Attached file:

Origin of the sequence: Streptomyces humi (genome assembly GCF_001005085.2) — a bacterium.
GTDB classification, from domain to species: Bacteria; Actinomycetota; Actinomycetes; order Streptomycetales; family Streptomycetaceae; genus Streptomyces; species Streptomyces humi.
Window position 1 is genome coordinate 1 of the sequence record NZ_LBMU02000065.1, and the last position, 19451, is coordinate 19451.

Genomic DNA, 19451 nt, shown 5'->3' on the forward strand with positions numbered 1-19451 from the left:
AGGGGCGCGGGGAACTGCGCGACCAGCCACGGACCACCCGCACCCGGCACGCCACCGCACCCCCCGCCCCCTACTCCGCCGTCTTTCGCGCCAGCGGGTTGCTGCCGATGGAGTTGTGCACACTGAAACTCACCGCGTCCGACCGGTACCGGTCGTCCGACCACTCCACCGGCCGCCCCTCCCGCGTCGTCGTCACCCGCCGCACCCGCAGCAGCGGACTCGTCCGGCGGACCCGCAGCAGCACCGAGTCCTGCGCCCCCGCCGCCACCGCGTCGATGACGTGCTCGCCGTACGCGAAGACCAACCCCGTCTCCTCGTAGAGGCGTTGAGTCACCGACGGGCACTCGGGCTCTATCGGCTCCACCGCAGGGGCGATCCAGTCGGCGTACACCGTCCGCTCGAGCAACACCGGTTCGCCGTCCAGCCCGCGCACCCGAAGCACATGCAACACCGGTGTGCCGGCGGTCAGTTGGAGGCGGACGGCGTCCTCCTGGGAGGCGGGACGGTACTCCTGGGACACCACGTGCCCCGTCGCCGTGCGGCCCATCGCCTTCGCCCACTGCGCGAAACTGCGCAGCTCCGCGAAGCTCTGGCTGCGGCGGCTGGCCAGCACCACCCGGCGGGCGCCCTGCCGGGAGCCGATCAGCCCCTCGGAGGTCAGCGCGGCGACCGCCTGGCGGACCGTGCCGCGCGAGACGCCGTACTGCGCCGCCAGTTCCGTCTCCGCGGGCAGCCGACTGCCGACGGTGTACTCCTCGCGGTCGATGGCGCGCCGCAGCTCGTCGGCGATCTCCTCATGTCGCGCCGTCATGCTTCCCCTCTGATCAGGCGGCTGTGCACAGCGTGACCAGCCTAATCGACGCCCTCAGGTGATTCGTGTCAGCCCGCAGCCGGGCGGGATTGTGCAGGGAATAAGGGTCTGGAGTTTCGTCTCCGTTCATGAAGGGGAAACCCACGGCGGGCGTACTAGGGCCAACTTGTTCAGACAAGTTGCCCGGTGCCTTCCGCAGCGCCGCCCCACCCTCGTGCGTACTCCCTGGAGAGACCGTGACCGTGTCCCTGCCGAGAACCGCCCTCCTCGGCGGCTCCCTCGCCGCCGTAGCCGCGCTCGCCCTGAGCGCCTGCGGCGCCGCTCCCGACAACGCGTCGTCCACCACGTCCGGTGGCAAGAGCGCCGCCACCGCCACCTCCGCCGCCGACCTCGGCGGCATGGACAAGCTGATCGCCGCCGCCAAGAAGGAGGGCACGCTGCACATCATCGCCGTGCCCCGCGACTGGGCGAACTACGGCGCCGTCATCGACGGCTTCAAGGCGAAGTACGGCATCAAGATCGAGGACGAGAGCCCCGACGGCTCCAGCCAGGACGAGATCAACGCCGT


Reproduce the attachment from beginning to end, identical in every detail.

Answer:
Origin of the sequence: Streptomyces humi (genome assembly GCF_001005085.2) — a bacterium.
GTDB classification, from domain to species: Bacteria; Actinomycetota; Actinomycetes; order Streptomycetales; family Streptomycetaceae; genus Streptomyces; species Streptomyces humi.
Window position 1 is genome coordinate 1 of the sequence record NZ_LBMU02000065.1, and the last position, 19451, is coordinate 19451.

Genomic DNA, 19451 nt, shown 5'->3' on the forward strand with positions numbered 1-19451 from the left:
AGGGGCGCGGGGAACTGCGCGACCAGCCACGGACCACCCGCACCCGGCACGCCACCGCACCCCCCGCCCCCTACTCCGCCGTCTTTCGCGCCAGCGGGTTGCTGCCGATGGAGTTGTGCACACTGAAACTCACCGCGTCCGACCGGTACCGGTCGTCCGACCACTCCACCGGCCGCCCCTCCCGCGTCGTCGTCACCCGCCGCACCCGCAGCAGCGGACTCGTCCGGCGGACCCGCAGCAGCACCGAGTCCTGCGCCCCCGCCGCCACCGCGTCGATGACGTGCTCGCCGTACGCGAAGACCAACCCCGTCTCCTCGTAGAGGCGTTGAGTCACCGACGGGCACTCGGGCTCTATCGGCTCCACCGCAGGGGCGATCCAGTCGGCGTACACCGTCCGCTCGAGCAACACCGGTTCGCCGTCCAGCCCGCGCACCCGAAGCACATGCAACACCGGTGTGCCGGCGGTCAGTTGGAGGCGGACGGCGTCCTCCTGGGAGGCGGGACGGTACTCCTGGGACACCACGTGCCCCGTCGCCGTGCGGCCCATCGCCTTCGCCCACTGCGCGAAACTGCGCAGCTCCGCGAAGCTCTGGCTGCGGCGGCTGGCCAGCACCACCCGGCGGGCGCCCTGCCGGGAGCCGATCAGCCCCTCGGAGGTCAGCGCGGCGACCGCCTGGCGGACCGTGCCGCGCGAGACGCCGTACTGCGCCGCCAGTTCCGTCTCCGCGGGCAGCCGACTGCCGACGGTGTACTCCTCGCGGTCGATGGCGCGCCGCAGCTCGTCGGCGATCTCCTCATGTCGCGCCGTCATGCTTCCCCTCTGATCAGGCGGCTGTGCACAGCGTGACCAGCCTAATCGACGCCCTCAGGTGATTCGTGTCAGCCCGCAGCCGGGCGGGATTGTGCAGGGAATAAGGGTCTGGAGTTTCGTCTCCGTTCATGAAGGGGAAACCCACGGCGGGCGTACTAGGGCCAACTTGTTCAGACAAGTTGCCCGGTGCCTTCCGCAGCGCCGCCCCACCCTCGTGCGTACTCCCTGGAGAGACCGTGACCGTGTCCCTGCCGAGAACCGCCCTCCTCGGCGGCTCCCTCGCCGCCGTAGCCGCGCTCGCCCTGAGCGCCTGCGGCGCCGCTCCCGACAACGCGTCGTCCACCACGTCCGGTGGCAAGAGCGCCGCCACCGCCACCTCCGCCGCCGACCTCGGCGGCATGGACAAGCTGATCGCCGCCGCCAAGAAGGAGGGCACGCTGCACATCATCGCCGTGCCCCGCGACTGGGCGAACTACGGCGCCGTCATCGACGGCTTCAAGGCGAAGTACGGCATCAAGATCGAGGACGAGAGCCCCGACGGCTCCAGCCAGGACGAGATCAACGCCGT